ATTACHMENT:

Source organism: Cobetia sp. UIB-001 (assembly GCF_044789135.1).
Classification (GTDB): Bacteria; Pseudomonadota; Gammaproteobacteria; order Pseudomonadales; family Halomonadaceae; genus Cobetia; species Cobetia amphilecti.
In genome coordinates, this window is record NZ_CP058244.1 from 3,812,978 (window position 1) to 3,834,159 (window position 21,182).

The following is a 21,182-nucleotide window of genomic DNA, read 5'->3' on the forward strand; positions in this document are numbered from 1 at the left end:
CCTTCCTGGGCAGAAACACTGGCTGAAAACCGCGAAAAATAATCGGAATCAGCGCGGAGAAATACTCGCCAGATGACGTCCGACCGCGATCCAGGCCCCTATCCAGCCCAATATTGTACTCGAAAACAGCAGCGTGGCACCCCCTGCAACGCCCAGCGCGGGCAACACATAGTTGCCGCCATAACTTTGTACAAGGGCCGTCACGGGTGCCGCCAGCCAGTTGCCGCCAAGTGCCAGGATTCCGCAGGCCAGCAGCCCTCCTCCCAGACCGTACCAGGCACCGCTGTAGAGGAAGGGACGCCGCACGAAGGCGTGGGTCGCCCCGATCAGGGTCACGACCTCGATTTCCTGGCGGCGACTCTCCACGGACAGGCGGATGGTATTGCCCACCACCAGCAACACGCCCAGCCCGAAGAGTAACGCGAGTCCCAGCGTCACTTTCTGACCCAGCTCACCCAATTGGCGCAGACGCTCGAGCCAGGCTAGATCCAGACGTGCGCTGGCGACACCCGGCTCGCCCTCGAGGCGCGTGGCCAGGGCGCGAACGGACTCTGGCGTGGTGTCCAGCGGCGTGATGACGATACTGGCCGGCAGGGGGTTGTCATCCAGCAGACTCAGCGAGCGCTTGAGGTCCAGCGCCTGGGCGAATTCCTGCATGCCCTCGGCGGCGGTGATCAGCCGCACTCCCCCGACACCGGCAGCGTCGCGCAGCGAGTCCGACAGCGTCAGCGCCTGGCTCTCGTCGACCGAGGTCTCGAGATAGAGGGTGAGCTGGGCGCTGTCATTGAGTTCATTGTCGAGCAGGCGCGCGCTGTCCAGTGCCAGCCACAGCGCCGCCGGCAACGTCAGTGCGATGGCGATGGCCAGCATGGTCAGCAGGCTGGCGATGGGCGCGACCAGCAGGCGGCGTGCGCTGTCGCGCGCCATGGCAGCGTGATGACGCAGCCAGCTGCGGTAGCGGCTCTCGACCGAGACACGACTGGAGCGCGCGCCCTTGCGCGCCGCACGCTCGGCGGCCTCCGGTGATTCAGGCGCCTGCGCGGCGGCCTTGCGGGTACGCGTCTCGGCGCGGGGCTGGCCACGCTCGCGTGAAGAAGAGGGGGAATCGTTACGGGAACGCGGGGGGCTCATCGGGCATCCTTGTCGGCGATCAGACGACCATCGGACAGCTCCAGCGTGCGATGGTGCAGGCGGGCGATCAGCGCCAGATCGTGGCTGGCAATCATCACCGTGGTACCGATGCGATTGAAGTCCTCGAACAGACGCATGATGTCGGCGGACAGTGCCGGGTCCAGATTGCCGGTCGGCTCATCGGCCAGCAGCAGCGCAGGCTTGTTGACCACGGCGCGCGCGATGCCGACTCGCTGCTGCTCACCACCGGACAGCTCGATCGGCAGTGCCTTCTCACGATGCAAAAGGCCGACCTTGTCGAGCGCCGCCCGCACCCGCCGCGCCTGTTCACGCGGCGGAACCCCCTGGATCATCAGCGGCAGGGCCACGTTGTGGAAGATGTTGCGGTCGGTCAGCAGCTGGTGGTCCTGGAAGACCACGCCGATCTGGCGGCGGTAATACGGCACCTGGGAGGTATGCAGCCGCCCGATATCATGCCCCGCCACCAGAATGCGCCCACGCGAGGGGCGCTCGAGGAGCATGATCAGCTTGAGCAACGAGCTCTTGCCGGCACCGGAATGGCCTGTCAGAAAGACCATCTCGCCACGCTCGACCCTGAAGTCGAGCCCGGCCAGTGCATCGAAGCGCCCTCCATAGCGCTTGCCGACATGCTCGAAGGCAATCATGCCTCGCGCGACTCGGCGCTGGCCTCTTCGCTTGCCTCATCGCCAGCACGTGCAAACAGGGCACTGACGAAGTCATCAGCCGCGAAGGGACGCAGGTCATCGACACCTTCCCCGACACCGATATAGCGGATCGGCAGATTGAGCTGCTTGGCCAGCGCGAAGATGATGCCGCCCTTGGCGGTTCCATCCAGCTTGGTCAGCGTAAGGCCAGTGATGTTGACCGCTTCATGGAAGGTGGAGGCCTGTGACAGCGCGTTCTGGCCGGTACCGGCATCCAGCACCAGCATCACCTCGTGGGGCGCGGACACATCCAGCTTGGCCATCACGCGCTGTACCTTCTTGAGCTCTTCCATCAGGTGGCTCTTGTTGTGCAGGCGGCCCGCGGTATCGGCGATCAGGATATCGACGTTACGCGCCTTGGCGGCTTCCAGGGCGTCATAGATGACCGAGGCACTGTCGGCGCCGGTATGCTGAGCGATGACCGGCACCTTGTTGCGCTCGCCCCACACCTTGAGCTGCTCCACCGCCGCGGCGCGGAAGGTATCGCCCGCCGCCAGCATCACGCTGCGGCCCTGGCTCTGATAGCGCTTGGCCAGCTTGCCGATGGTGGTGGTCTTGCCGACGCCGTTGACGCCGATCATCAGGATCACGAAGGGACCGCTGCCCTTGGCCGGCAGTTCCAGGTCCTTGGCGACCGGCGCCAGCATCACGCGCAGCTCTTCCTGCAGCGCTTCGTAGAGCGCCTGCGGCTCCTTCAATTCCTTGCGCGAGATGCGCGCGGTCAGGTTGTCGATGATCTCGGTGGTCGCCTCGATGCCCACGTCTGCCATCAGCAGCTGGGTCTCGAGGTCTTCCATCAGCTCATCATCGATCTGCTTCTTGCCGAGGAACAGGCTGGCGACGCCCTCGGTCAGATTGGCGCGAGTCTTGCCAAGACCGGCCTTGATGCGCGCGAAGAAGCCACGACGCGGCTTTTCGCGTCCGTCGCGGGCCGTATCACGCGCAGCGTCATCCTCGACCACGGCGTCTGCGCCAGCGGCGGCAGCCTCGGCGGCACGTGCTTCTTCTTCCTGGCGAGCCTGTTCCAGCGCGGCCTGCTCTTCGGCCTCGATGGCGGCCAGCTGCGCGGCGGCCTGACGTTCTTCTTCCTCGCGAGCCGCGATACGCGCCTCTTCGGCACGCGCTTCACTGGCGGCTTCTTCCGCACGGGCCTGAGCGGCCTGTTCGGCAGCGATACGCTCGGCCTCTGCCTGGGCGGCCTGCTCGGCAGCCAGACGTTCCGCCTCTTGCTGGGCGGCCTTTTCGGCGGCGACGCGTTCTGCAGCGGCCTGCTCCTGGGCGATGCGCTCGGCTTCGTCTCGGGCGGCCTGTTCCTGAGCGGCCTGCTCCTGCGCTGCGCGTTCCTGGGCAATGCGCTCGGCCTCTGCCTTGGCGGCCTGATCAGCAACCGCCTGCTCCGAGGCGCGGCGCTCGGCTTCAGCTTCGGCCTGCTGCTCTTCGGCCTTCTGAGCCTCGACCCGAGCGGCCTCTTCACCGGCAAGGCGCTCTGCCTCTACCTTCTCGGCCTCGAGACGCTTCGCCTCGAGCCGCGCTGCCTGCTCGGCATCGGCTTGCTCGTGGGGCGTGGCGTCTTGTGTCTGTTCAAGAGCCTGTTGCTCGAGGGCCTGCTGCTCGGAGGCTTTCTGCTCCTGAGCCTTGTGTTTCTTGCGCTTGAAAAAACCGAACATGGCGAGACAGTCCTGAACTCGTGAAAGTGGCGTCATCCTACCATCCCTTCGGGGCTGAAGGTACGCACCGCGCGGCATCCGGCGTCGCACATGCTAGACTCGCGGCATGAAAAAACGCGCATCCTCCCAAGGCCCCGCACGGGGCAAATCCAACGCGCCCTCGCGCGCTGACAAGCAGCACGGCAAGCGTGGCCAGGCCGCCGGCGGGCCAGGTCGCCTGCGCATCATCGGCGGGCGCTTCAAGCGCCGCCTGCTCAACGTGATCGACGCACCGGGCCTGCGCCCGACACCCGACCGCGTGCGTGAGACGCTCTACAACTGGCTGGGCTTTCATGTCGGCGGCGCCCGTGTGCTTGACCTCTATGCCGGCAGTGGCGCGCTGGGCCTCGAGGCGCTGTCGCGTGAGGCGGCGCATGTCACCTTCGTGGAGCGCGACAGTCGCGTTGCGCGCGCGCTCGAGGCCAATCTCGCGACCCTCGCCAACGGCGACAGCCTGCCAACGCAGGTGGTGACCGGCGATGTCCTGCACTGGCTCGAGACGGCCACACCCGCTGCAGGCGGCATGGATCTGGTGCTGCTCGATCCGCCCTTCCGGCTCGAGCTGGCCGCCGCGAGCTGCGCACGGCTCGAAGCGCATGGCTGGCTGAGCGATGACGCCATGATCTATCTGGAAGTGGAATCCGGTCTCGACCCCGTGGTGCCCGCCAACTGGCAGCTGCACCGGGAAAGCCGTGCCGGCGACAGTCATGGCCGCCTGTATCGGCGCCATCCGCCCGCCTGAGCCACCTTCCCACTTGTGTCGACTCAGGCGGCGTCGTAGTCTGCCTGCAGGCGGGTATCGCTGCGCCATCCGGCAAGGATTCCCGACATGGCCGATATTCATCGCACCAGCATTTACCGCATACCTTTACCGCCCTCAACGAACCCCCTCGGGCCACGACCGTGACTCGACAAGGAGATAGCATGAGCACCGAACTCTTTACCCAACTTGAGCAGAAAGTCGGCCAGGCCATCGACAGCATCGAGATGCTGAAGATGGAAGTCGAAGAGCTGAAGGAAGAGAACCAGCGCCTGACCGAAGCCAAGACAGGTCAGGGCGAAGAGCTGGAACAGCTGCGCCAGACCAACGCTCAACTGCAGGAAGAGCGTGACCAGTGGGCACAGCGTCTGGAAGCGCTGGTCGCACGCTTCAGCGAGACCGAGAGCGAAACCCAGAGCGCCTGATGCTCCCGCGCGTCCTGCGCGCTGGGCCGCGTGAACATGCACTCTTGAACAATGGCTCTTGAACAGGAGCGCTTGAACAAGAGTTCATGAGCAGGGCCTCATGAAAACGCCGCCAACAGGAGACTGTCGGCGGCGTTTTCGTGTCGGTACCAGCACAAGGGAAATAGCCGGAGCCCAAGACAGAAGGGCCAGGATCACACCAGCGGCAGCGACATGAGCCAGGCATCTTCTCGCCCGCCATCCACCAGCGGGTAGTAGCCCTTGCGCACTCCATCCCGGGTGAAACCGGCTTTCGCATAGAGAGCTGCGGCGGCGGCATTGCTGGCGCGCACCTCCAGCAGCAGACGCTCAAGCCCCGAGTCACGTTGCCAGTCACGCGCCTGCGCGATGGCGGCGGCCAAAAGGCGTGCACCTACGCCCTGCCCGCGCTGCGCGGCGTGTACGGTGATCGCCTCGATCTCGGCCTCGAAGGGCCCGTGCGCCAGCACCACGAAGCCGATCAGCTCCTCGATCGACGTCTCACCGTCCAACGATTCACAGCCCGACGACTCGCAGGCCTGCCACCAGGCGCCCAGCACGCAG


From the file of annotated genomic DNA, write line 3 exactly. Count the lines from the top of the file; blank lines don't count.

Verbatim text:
In genome coordinates, this window is record NZ_CP058244.1 from 3,812,978 (window position 1) to 3,834,159 (window position 21,182).